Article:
I don’t think appropriation will be a big obstacle either; some pockets may be able to organize and get some attention, but generally it’s hard to get anyone excited about someone else losing part of his front lawn. Especially as suburbanites are generally the most important constituency, and won’t feel a lot of sympathy for property owners on Oxford or Wellington. The cost will be it: it will be easy to get people upset about the prospect of paying more tax for transit when they haven’t taken the bus in their life. Expect organized “taxpayers’” organizations of varying levels of credibility.

That’s why BRT is right for London. For $300 million, London can relatively quickly install two rapid transit lines stretching across the city. If you insist on LRT, the price tag will be more like $1 billion, it will be much shorter (read less useful to fewer people), and it will feel to a lot more people like a high-price-tag shuttle between the university and the downtown.

On the shiftlondon.ca web site, there is a survey asking for the respondent’s “preferred route” of a total of ten different options. Some of these seem immediately pointless (London does not need rapid transit to the airport, for instance), but if this helps them to say that there is real demand for the most important line (north-south from Masonville to White Oaks), so much the better. There are several proposed lines in the southwest, though I would imagine it’s pretty unlikely that there is the density there to support higher-order transit.
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  #6  
Old Posted May 11, 2015, 1:32 PM
MrSlippery519 MrSlippery519 is offline
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Happy to see "London" really pushing for this and asking for help and money from upper government levels. That was always part of the issue, people talked about it internally it seemed but never really got talking about it to the right people.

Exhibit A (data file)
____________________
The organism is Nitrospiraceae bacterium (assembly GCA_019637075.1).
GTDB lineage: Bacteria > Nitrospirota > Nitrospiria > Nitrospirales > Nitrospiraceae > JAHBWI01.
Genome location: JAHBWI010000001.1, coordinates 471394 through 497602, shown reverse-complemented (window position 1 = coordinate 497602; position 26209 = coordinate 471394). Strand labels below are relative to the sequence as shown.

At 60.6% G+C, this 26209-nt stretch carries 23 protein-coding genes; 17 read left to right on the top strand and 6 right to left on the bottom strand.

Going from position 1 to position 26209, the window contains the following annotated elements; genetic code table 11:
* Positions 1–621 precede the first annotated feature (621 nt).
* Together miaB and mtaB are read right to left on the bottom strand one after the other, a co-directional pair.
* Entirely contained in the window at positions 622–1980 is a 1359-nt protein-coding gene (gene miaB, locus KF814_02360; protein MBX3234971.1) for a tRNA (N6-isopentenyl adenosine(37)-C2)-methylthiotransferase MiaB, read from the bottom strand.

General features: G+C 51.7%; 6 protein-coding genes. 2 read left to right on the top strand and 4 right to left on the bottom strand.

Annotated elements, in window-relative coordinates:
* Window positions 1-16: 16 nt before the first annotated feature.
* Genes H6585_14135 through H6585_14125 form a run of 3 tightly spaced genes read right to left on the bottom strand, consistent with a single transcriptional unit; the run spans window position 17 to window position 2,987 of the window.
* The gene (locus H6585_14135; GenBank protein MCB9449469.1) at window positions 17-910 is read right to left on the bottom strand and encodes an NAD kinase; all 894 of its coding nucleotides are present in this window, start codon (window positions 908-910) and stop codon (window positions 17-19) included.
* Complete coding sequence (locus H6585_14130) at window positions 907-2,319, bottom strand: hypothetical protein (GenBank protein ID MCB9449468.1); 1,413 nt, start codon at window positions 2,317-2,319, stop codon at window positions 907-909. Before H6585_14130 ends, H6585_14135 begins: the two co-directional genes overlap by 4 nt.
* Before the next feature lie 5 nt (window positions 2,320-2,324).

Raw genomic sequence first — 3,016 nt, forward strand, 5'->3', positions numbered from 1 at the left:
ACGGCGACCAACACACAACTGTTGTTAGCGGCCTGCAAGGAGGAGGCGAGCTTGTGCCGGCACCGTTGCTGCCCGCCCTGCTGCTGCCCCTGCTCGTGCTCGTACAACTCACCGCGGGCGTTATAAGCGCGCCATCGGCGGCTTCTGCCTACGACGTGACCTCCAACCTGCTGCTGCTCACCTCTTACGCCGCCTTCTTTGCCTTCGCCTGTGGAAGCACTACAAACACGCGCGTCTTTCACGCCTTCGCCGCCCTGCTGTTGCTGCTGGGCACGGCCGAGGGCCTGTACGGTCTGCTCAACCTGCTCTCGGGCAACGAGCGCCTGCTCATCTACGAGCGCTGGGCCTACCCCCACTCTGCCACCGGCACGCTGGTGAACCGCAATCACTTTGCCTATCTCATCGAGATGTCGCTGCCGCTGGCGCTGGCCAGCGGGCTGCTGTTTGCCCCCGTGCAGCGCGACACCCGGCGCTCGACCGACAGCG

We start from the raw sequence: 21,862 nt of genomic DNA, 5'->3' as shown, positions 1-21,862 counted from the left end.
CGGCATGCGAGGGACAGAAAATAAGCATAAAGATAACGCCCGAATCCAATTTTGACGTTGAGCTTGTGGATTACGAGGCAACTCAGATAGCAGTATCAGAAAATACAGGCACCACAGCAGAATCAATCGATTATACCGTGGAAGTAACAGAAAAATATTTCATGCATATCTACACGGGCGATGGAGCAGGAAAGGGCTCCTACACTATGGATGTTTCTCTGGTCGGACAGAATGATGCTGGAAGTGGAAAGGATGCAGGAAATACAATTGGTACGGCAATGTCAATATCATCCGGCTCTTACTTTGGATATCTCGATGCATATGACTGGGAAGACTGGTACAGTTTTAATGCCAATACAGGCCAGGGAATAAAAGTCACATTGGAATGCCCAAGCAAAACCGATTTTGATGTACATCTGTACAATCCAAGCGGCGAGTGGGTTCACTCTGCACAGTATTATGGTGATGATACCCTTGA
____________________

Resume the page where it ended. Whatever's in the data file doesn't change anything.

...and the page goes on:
I really hope we see LRT and that should be the main push as it is the best route in the long run. Certainly a mix of BRT routes might make sense as well.

Looking forward to hearing more about this.
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  #7  
Old Posted May 11, 2015, 2:07 PM
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Rethink London

Shift

Let's just get something planned so when upper levels of government are ready to spend we have a project ready to go. I don't really care what it is at this point.
-Look at Mississauga. The feds didn't commit money to their Hurontario LRT project in their budget and the province decided to fund it themselves.

If you fail to plan, you plan to fail. Wake up London.
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  #8  
Old Posted May 11, 2015, 3:56 PM
HillStreetBlues HillStreetBlues is offline
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I agree, London should just get something down on paper so that, when another level of government is looking for projects to fund, this one is “shovel-ready” as they like to say. Hurontario LRT was a bit of a different story since Metrolinx offered a lot of guidance and there is a funding pot. But there is a pot of money earmarked for the “rest of Ontario” under Moving Ontario Forward, so maybe London should go for that.

Even if another level of government would 100%-fund an LRT in London (which they won’t), it would be challenging to get it implemented. In Hamilton (which has a pretty detailed plan for LRT, paid for with good money), not everyone is convinced the city should get it, even with 100% funding from the province.

London should emulate Grand River Transit and implement express bus routes with the view that they will serve to demonstrate the viability of LRT on one very important line. You can get BRT implemented pretty quickly, and get people accustomed to the idea and utility of rapid transit pretty quickly after that.
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  #9  
Old Posted May 23, 2015, 12:05 PM
GreatTallNorth2 GreatTallNorth2 is offline
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From the LFP (May 23)

City hall recommending pair of corridors to serve as spines of London's proposed rapid-transit system

In a city with about 40 transit routes, the future may be built around two main corridors.

London’s $380-million vision for a rapid-transit system is coming into sharper focus, with city hall set to announce a pair of L-shaped routes that would be the heart of the massive overhaul, The Free Press has learned.

The so-called “preferred corridors” — recommended over several options after city officials gathered input from thousands of citizens — would run: